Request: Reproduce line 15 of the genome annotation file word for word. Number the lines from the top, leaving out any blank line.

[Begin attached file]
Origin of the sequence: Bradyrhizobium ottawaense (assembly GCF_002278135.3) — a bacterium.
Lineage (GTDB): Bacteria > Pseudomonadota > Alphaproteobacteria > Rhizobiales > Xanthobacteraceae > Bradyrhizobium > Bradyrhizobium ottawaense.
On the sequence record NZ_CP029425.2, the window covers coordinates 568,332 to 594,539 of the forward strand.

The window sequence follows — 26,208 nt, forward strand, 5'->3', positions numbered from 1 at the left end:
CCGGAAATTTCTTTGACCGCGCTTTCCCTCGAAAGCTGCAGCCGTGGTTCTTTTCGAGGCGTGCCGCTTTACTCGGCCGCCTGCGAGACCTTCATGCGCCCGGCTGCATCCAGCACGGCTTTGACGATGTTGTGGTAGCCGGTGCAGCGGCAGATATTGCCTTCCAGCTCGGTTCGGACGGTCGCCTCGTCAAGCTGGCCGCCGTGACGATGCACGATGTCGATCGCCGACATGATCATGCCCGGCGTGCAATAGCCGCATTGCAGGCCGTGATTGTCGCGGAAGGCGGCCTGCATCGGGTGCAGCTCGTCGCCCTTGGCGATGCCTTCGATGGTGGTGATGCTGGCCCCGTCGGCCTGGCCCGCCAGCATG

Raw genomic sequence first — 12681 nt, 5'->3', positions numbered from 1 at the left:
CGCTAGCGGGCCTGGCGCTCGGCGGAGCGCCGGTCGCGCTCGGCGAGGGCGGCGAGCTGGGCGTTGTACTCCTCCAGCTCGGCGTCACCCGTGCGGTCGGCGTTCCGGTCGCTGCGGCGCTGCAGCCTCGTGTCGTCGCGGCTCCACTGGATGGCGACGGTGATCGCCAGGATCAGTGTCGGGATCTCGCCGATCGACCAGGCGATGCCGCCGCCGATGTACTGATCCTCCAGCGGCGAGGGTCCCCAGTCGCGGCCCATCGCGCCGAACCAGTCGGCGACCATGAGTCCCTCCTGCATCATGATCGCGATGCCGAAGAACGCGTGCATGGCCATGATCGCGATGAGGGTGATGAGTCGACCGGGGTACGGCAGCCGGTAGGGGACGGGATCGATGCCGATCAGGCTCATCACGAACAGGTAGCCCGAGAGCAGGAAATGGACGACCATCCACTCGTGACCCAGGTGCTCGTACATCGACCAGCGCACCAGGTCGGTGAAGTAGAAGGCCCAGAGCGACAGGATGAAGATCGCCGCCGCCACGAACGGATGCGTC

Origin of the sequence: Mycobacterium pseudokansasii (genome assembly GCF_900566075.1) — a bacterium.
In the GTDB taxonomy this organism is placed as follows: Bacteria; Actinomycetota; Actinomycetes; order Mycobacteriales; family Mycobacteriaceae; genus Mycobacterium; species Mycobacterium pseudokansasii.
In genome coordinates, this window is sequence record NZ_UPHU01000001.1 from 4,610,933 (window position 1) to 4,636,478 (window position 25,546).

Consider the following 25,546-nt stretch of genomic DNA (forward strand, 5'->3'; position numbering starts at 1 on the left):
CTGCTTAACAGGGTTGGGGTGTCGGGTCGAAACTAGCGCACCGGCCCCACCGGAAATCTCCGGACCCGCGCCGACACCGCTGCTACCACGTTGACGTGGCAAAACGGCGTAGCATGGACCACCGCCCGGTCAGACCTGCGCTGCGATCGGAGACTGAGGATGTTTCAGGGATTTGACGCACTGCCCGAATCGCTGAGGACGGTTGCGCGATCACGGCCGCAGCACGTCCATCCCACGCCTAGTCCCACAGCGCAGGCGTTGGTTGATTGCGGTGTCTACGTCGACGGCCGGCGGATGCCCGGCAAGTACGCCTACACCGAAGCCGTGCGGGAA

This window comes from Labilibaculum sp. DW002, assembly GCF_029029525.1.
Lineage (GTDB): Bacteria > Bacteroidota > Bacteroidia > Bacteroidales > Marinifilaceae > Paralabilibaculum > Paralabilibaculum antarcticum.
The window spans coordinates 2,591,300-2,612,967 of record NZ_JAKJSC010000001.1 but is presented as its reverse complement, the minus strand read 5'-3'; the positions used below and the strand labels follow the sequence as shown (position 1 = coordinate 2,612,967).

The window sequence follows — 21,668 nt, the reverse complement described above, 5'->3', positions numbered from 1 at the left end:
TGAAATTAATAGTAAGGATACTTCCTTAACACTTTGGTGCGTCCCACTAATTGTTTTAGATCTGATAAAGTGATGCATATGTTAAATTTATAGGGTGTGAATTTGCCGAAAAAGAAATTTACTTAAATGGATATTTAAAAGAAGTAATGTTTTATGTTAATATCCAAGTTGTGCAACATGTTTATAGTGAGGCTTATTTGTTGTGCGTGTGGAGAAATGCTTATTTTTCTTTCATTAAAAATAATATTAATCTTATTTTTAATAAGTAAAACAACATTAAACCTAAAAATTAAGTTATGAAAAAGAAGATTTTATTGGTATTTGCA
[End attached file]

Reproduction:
The window spans coordinates 2,591,300-2,612,967 of record NZ_JAKJSC010000001.1 but is presented as its reverse complement, the minus strand read 5'-3'; the positions used below and the strand labels follow the sequence as shown (position 1 = coordinate 2,612,967).